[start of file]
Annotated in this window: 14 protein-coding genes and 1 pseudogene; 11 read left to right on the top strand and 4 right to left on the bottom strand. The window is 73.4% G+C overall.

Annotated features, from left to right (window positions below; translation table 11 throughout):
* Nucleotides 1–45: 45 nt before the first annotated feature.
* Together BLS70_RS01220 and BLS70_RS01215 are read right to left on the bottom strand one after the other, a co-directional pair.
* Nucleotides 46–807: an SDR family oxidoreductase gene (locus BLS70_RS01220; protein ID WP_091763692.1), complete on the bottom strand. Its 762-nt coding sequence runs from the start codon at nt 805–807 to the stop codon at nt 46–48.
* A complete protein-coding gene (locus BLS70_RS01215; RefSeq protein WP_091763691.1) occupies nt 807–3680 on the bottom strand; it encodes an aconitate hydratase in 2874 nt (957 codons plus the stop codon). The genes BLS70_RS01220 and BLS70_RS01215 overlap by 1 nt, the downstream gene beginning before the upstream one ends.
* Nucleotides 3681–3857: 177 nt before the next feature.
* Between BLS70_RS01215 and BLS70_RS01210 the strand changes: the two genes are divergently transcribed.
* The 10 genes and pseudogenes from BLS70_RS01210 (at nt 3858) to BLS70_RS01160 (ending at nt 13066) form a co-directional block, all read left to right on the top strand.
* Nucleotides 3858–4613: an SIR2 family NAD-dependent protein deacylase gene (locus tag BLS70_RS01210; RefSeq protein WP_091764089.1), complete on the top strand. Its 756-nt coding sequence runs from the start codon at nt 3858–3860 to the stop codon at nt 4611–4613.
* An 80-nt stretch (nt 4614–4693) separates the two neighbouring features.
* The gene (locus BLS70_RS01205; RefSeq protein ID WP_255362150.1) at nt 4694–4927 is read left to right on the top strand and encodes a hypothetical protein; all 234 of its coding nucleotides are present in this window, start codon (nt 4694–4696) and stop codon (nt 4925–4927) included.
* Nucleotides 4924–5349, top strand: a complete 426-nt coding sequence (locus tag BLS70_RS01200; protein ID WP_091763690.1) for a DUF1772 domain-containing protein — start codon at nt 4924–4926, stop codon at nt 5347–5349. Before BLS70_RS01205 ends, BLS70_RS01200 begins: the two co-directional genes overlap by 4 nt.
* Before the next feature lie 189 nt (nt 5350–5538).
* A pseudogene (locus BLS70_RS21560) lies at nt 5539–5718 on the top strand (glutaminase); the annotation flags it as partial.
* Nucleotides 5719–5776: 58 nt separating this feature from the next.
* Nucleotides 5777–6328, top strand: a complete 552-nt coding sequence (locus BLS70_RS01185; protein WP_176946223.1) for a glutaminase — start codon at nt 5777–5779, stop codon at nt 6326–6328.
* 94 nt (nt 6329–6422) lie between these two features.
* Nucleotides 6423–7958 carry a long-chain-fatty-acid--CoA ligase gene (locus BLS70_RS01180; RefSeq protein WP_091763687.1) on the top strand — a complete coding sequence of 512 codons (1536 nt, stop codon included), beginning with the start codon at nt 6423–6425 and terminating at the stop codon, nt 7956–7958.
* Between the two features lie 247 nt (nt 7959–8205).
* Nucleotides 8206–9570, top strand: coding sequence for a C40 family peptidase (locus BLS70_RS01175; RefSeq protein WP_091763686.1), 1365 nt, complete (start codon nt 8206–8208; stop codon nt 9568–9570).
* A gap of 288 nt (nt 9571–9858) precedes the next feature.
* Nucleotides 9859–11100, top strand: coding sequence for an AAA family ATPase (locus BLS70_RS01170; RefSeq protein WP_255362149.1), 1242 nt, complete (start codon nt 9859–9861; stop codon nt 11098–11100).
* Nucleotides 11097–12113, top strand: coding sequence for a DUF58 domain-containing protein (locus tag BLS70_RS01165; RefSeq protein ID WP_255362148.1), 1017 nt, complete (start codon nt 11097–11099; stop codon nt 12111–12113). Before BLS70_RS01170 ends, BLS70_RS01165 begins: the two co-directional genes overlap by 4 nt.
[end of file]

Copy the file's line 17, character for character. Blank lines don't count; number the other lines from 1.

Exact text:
* Nucleotides 5777–6328, top strand: a complete 552-nt coding sequence (locus BLS70_RS01185; protein WP_176946223.1) for a glutaminase — start codon at nt 5777–5779, stop codon at nt 6326–6328.